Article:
“The Great Northern Express” is a delightful and well-written mix of travelogue, memoir and mystery.
In his 12th book, Howard Frank Mosher, a Vermont novelist and former Altamont resident, opens with a sketch of his life as a boy in Chichester, a Catskill hamlet, describing the joys of growing up.
He plans to celebrate his 21st birthday with his Uncle Reg on an American literary road trip, visiting the haunts of Robert Frost, Thomas Wolfe, William Faulkner, Ernest Hemingway and others.
They never make the trip; Mosher moves away to teach and write, missing the chance to ride with his uncle before he dies.
Decades later, he is 65 and walking to the post office in his village in Vermont’s Northeast Kingdom. In the mail is an envelope. He thinks it is the notice that he has won the MacArthur fellowship but it is test results that show he has early-stage prostate cancer.
‘The Great Northern Express’
Author: Howard Frank Mosher
Published by: Crown Publishers, 256 pages
How much: $25
His Uncle Reg appears to him and says Mosher needs to get this taken care of right away and the experience will be “your MacArthur Fellowship.”
Mosher decides it’s time “to alter the direction of my career.”
He decides to combine a book tour to promote his novel, “On Kingdom Mountain,” with the literary road trip he and his uncle planned. Setting off in a rusty, 20-year-old Chevy with the nickname “the Loser Cruiser,” he makes 150 appearances in 100 cities, including Albany.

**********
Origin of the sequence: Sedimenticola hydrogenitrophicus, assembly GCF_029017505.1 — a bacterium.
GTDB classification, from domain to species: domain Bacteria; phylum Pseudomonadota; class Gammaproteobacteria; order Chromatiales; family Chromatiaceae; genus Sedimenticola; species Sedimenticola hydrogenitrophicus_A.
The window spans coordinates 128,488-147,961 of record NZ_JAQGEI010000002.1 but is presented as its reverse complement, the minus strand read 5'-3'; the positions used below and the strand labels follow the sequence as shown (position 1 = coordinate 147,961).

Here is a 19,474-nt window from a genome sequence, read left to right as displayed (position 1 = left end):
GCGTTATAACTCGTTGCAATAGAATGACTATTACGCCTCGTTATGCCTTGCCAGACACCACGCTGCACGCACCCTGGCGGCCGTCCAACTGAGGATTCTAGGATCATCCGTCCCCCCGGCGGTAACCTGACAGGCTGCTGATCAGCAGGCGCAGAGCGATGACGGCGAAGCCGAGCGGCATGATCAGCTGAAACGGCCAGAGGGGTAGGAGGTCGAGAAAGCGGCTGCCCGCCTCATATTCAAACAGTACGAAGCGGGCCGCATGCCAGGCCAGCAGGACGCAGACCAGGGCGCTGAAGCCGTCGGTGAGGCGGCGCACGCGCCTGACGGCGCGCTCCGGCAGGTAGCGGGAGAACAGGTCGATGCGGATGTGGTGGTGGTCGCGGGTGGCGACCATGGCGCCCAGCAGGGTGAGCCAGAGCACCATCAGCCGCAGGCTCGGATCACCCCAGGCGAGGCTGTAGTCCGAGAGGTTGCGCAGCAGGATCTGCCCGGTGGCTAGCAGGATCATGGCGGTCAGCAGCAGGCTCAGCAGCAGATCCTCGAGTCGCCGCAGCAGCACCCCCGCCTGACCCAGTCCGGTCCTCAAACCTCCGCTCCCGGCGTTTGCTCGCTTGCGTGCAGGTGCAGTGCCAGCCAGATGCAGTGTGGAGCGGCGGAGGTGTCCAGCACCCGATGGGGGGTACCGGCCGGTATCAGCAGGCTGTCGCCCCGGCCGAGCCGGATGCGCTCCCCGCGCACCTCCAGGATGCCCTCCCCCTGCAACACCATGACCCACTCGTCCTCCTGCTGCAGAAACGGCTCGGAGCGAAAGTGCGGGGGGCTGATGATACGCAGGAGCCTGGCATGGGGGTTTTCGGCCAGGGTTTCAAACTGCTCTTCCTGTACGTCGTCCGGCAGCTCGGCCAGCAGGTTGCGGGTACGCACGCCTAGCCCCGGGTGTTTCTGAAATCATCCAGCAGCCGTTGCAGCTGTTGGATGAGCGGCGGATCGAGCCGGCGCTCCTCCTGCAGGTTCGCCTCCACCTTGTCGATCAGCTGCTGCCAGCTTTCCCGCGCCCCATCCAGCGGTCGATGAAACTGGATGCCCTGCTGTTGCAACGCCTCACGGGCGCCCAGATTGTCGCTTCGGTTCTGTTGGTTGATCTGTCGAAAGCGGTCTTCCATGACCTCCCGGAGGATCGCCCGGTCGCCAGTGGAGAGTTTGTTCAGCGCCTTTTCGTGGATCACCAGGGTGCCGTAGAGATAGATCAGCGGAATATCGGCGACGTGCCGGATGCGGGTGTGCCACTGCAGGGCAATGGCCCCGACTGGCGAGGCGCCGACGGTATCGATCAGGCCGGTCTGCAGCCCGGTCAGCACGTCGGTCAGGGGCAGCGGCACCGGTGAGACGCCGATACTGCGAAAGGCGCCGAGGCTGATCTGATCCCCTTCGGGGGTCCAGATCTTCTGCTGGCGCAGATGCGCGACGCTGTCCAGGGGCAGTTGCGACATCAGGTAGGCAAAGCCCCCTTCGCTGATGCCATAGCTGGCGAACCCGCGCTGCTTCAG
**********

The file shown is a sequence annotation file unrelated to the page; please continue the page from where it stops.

The “Great Northern Express” has 65 chapters, one for each year of the author’s life. The events above appear in the first four chapters. In the rest, Mosher moves capably and eloquently between his book tour experiences and vignettes from his life in Chichester and northern Vermont.
Mosher changes the names of people he meets, combines some in a single character, or adds imagined characters: his deceased uncle is a constant presence in Mosher’s car. Dr. Oliver Sacks and other authors occasionally ride along, offering wit and insight. And a mystery is woven in, as Mosher searches for a lost manuscript his uncle wrote.
I cannot explain how Mosher gets all this life, humor and adventure into 250 pages, but he does it in a wonderful way.
Each page offers at least one thing that is delightful or makes the reader stop and think. It may be the mystery of the lost manuscript. It may be that Mosher shows how much he loved his uncle and how well he and his wife, Phillis, get along. Or it may be his sadness while he seeks his literary voice as his community changes.
“But who would write the stories we were hearing. . . . If no one did, they too, like the little farms and big woods of this lost Vermont frontier, would soon be gone forever.”